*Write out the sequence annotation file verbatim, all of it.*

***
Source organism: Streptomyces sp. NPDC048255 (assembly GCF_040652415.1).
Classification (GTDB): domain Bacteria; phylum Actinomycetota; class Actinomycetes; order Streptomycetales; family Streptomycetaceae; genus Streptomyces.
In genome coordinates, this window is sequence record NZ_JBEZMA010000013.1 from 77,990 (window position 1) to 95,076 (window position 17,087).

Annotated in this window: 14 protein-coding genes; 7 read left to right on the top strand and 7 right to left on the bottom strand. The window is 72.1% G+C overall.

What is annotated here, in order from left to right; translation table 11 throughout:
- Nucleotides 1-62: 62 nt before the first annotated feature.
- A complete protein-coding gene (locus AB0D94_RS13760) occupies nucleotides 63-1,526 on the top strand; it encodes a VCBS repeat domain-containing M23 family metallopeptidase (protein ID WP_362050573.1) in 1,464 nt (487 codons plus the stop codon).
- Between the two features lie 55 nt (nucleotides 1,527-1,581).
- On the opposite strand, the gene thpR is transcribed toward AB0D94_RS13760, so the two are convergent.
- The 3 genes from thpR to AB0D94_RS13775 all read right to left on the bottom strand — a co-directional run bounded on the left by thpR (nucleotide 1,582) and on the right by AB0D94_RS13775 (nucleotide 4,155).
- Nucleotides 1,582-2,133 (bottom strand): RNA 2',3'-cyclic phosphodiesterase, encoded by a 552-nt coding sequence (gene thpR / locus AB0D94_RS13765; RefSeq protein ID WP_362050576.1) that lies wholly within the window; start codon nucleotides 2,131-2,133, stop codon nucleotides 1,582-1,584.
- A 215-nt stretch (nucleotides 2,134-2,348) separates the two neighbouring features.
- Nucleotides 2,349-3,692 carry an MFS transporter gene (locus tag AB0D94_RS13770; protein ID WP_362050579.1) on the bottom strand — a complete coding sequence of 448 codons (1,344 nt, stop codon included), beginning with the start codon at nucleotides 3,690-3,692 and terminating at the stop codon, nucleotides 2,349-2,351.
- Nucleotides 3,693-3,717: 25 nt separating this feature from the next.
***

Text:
Source organism: Streptomyces sp. NPDC048255 (assembly GCF_040652415.1).
Classification (GTDB): domain Bacteria; phylum Actinomycetota; class Actinomycetes; order Streptomycetales; family Streptomycetaceae; genus Streptomyces.
In genome coordinates, this window is sequence record NZ_JBEZMA010000013.1 from 77,990 (window position 1) to 95,076 (window position 17,087).

Annotated in this window: 14 protein-coding genes; 7 read left to right on the top strand and 7 right to left on the bottom strand. The window is 72.1% G+C overall.

What is annotated here, in order from left to right; translation table 11 throughout:
- Nucleotides 1-62: 62 nt before the first annotated feature.
- A complete protein-coding gene (locus AB0D94_RS13760) occupies nucleotides 63-1,526 on the top strand; it encodes a VCBS repeat domain-containing M23 family metallopeptidase (protein ID WP_362050573.1) in 1,464 nt (487 codons plus the stop codon).
- Between the two features lie 55 nt (nucleotides 1,527-1,581).
- On the opposite strand, the gene thpR is transcribed toward AB0D94_RS13760, so the two are convergent.
- The 3 genes from thpR to AB0D94_RS13775 all read right to left on the bottom strand — a co-directional run bounded on the left by thpR (nucleotide 1,582) and on the right by AB0D94_RS13775 (nucleotide 4,155).
- Nucleotides 1,582-2,133 (bottom strand): RNA 2',3'-cyclic phosphodiesterase, encoded by a 552-nt coding sequence (gene thpR / locus AB0D94_RS13765; RefSeq protein ID WP_362050576.1) that lies wholly within the window; start codon nucleotides 2,131-2,133, stop codon nucleotides 1,582-1,584.
- A 215-nt stretch (nucleotides 2,134-2,348) separates the two neighbouring features.
- Nucleotides 2,349-3,692 carry an MFS transporter gene (locus tag AB0D94_RS13770; protein ID WP_362050579.1) on the bottom strand — a complete coding sequence of 448 codons (1,344 nt, stop codon included), beginning with the start codon at nucleotides 3,690-3,692 and terminating at the stop codon, nucleotides 2,349-2,351.
- Nucleotides 3,693-3,717: 25 nt separating this feature from the next.